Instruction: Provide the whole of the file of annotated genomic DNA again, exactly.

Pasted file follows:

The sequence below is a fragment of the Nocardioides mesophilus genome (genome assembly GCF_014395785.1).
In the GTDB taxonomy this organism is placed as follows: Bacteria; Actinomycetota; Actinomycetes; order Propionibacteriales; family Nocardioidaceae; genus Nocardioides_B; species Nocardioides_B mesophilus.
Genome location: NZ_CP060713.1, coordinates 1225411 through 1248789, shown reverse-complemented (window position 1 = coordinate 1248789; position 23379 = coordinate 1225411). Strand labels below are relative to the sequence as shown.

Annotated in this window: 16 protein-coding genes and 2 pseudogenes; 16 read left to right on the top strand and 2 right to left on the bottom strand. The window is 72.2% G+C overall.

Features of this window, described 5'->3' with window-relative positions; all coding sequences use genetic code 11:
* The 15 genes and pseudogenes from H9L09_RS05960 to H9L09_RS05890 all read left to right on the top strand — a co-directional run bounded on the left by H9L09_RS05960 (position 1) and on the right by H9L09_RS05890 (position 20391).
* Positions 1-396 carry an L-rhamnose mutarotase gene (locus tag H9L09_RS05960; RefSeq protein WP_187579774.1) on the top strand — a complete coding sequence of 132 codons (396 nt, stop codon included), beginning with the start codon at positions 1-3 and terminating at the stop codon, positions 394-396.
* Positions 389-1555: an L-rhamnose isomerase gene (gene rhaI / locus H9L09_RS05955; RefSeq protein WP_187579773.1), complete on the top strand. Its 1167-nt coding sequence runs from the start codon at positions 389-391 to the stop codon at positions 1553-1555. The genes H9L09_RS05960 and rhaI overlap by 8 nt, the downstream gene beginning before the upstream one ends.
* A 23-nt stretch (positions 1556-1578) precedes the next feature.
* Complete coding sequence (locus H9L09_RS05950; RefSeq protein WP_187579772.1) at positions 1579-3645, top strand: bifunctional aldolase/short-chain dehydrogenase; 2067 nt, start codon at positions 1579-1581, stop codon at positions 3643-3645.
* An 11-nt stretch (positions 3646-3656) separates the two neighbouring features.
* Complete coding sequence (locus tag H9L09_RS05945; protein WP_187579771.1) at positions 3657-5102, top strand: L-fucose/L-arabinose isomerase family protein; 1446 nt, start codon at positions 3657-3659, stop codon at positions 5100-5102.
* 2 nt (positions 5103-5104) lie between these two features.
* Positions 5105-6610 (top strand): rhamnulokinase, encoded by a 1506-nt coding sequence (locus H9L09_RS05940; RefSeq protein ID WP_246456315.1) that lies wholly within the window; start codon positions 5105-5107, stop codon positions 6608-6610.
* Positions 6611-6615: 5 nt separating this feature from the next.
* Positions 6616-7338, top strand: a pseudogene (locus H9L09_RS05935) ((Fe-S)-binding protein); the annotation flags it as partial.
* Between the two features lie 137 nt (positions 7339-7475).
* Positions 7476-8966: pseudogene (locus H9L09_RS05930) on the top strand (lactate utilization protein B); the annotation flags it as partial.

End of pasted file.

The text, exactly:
The sequence below is a fragment of the Nocardioides mesophilus genome (genome assembly GCF_014395785.1).
In the GTDB taxonomy this organism is placed as follows: Bacteria; Actinomycetota; Actinomycetes; order Propionibacteriales; family Nocardioidaceae; genus Nocardioides_B; species Nocardioides_B mesophilus.
Genome location: NZ_CP060713.1, coordinates 1225411 through 1248789, shown reverse-complemented (window position 1 = coordinate 1248789; position 23379 = coordinate 1225411). Strand labels below are relative to the sequence as shown.

Annotated in this window: 16 protein-coding genes and 2 pseudogenes; 16 read left to right on the top strand and 2 right to left on the bottom strand. The window is 72.2% G+C overall.

Features of this window, described 5'->3' with window-relative positions; all coding sequences use genetic code 11:
* The 15 genes and pseudogenes from H9L09_RS05960 to H9L09_RS05890 all read left to right on the top strand — a co-directional run bounded on the left by H9L09_RS05960 (position 1) and on the right by H9L09_RS05890 (position 20391).
* Positions 1-396 carry an L-rhamnose mutarotase gene (locus tag H9L09_RS05960; RefSeq protein WP_187579774.1) on the top strand — a complete coding sequence of 132 codons (396 nt, stop codon included), beginning with the start codon at positions 1-3 and terminating at the stop codon, positions 394-396.
* Positions 389-1555: an L-rhamnose isomerase gene (gene rhaI / locus H9L09_RS05955; RefSeq protein WP_187579773.1), complete on the top strand. Its 1167-nt coding sequence runs from the start codon at positions 389-391 to the stop codon at positions 1553-1555. The genes H9L09_RS05960 and rhaI overlap by 8 nt, the downstream gene beginning before the upstream one ends.
* A 23-nt stretch (positions 1556-1578) precedes the next feature.
* Complete coding sequence (locus H9L09_RS05950; RefSeq protein WP_187579772.1) at positions 1579-3645, top strand: bifunctional aldolase/short-chain dehydrogenase; 2067 nt, start codon at positions 1579-1581, stop codon at positions 3643-3645.
* An 11-nt stretch (positions 3646-3656) separates the two neighbouring features.
* Complete coding sequence (locus tag H9L09_RS05945; protein WP_187579771.1) at positions 3657-5102, top strand: L-fucose/L-arabinose isomerase family protein; 1446 nt, start codon at positions 3657-3659, stop codon at positions 5100-5102.
* 2 nt (positions 5103-5104) lie between these two features.
* Positions 5105-6610 (top strand): rhamnulokinase, encoded by a 1506-nt coding sequence (locus H9L09_RS05940; RefSeq protein ID WP_246456315.1) that lies wholly within the window; start codon positions 5105-5107, stop codon positions 6608-6610.
* Positions 6611-6615: 5 nt separating this feature from the next.
* Positions 6616-7338, top strand: a pseudogene (locus H9L09_RS05935) ((Fe-S)-binding protein); the annotation flags it as partial.
* Between the two features lie 137 nt (positions 7339-7475).
* Positions 7476-8966: pseudogene (locus H9L09_RS05930) on the top strand (lactate utilization protein B); the annotation flags it as partial.